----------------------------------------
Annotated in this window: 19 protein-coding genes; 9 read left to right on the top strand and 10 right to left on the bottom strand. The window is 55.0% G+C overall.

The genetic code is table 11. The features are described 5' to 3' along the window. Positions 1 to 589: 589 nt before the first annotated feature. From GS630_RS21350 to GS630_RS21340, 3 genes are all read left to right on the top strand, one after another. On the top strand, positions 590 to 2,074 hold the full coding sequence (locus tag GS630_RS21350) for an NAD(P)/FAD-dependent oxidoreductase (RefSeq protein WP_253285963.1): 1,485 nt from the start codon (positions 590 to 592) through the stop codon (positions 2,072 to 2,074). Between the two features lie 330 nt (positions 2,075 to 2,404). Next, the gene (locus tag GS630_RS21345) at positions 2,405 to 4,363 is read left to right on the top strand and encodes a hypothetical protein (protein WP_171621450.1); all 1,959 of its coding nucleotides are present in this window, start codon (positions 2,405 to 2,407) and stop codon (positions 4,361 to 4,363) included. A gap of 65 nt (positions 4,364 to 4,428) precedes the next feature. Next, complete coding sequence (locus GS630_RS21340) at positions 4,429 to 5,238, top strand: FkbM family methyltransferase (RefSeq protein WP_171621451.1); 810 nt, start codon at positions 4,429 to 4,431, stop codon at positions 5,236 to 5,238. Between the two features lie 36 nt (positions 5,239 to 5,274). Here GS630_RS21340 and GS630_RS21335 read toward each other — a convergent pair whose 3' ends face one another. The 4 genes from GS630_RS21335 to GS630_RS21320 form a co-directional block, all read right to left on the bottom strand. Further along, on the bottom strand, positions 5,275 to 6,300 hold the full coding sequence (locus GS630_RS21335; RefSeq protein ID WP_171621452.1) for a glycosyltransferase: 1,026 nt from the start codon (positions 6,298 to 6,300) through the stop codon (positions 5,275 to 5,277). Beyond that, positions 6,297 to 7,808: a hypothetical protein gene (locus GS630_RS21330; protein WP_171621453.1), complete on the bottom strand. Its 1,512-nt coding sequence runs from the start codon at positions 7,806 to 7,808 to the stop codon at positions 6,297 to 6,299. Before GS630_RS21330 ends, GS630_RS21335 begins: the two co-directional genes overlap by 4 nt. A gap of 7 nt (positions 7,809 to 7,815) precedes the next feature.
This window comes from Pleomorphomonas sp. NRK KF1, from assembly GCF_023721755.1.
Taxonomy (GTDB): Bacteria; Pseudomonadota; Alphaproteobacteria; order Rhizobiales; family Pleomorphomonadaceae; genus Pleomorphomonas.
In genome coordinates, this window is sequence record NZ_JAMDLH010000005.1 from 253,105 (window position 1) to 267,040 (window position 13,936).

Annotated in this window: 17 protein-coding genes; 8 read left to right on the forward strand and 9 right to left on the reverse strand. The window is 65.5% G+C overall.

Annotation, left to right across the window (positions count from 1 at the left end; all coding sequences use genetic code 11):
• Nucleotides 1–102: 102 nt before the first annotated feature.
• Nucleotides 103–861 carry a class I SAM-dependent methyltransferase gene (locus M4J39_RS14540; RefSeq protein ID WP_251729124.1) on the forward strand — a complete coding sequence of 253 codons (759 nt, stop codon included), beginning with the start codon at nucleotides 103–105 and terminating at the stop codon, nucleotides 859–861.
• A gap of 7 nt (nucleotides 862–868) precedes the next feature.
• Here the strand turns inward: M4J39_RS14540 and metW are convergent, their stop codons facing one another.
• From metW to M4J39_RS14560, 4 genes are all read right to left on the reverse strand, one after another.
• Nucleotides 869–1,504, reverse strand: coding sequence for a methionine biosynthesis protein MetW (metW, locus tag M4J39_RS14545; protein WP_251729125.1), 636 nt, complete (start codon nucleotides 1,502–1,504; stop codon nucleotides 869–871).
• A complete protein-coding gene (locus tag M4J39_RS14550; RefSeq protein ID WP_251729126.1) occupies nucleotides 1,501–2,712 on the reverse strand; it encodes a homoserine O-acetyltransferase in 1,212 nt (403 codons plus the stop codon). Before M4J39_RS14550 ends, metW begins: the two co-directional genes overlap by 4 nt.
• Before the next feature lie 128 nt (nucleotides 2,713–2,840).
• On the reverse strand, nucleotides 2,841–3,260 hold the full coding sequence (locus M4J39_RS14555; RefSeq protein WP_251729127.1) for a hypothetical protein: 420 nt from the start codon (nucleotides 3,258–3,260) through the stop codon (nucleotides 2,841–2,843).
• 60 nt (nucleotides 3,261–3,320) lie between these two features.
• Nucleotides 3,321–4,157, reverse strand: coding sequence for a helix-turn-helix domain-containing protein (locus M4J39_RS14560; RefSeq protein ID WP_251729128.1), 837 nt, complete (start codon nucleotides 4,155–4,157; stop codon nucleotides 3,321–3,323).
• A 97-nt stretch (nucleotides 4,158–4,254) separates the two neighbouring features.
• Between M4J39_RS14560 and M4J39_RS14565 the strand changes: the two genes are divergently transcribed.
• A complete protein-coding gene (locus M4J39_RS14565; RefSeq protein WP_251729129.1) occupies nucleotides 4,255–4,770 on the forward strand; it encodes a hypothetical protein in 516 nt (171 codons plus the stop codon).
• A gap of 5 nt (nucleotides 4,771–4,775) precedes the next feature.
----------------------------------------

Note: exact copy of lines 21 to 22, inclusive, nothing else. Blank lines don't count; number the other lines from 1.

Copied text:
• A complete protein-coding gene (locus M4J39_RS14565; RefSeq protein WP_251729129.1) occupies nucleotides 4,255–4,770 on the forward strand; it encodes a hypothetical protein in 516 nt (171 codons plus the stop codon).
• A gap of 5 nt (nucleotides 4,771–4,775) precedes the next feature.